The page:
I have an Intel RealSense SR300. I'm running Windows 10 (preferred), and Ubuntu.
My situation is: It's been sitting in a box unopened for years, I just busted it out because I need to build a 3D model of a large object that I cannot easily gain physical access to for measurements (it's the underside of the trim on the roof of an old 3-story building, on a damaged section that is unsafe to walk on; I'm basically just hanging the camera over the side on a pole). The camera works. However:
The original SDK included a 3D model builder (in the form of a coding sample application) that could stitch together multiple frames. This SDK was discontinued (around 2016 I think). I downloaded it, the sample works, but it is insufficient for many reasons (including lack of camera settings, and software-imposed limits on volume size, and also it crashes a lot).
The new SDK2 is great. I downloaded it. It also works. However, it no longer includes a 3D model stitching application. AFAICT the feature isn't even provided through the SDK any more, I think it expects users to rely more on 3rd party solutions (e.g. OpenCV) now.
This is a one-off need, and while I am a programmer, I absolutely do not feel like learning the RealSense API and writing a stitching application right now. Plus, I'm willing to bet it exists, and so that brings me to:
Is there any software out there that:
- Can take either a live or pre-recorded stream from an Intel RealSense SR300 camera and stitch the frames together into a 3D model (doesn't have to be solid)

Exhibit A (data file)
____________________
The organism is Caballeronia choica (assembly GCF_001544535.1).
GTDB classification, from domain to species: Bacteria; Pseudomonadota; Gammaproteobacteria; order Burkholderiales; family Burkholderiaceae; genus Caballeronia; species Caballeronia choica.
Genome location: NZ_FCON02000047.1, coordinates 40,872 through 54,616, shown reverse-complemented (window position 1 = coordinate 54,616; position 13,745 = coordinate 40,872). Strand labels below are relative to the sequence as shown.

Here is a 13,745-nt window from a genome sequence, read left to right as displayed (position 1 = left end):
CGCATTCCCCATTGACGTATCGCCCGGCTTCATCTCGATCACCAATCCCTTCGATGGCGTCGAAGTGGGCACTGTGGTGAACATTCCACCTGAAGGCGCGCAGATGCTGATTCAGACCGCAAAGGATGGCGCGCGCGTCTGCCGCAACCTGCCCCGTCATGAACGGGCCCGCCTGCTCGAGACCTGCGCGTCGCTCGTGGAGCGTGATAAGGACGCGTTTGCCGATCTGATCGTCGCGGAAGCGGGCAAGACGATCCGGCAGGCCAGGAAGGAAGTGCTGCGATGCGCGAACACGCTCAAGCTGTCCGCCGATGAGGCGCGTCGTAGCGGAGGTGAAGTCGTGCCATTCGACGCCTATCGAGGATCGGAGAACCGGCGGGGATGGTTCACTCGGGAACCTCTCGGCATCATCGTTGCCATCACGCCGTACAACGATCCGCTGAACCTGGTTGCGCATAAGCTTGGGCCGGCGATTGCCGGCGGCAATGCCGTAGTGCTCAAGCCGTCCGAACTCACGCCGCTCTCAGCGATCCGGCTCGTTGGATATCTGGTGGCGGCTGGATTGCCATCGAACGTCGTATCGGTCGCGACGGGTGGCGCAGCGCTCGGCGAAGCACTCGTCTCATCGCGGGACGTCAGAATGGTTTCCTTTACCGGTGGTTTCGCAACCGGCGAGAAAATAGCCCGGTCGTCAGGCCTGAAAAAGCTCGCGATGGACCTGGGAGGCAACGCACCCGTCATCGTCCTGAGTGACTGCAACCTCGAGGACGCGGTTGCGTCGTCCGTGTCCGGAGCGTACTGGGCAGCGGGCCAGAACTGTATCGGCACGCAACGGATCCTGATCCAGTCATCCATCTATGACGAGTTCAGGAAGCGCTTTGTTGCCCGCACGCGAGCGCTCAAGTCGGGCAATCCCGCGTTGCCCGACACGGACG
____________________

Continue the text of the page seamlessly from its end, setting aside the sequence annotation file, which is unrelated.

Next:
- Can also integrate texture data from the RGB stream
- Allows setting of all camera options, particularly the following if nothing else:
- Laser power
- Motion/range tradeoff parameter
- Post-processing spatial, temporal, and confidence threshold settings
- Does not place software-imposed limits on model and volume size
- Runs on either Windows 10 (preferred), or Linux (with prerecorded data only; I don't yet have the HW working on my Linux machine).
The output 3D model format does not matter as long as it's something relatively well-known, or at least easily machine-readable and well-documented.
Bonus optional features:
- Ability to exclude certain frames from stitching -- to make it easier to recover from a bad scan or a blip in the tracking.
- Relatively stable.
- Free is always a plus. Definitely not over $100 USD.
I'm not concerned with tight system requirements. The machine I'm running it on has plenty of brains and muscle (2x 4TB SSDs in RAID-1, 64GB physical RAM, 8x2 3.2 GHz i9 cores, Quadro RTX 4000).
Also note: I'm not entirely sure what the full set of data export features are in the out-of-the-box viewer software yet, but if there's no software that's directly compatible, but there is software that can work with arbitrary point sets, it might be possible (albeit not ideal) for me to export recorded data and convert it to some more useful form. That's the limit of coding I'm willing to do myself for this project.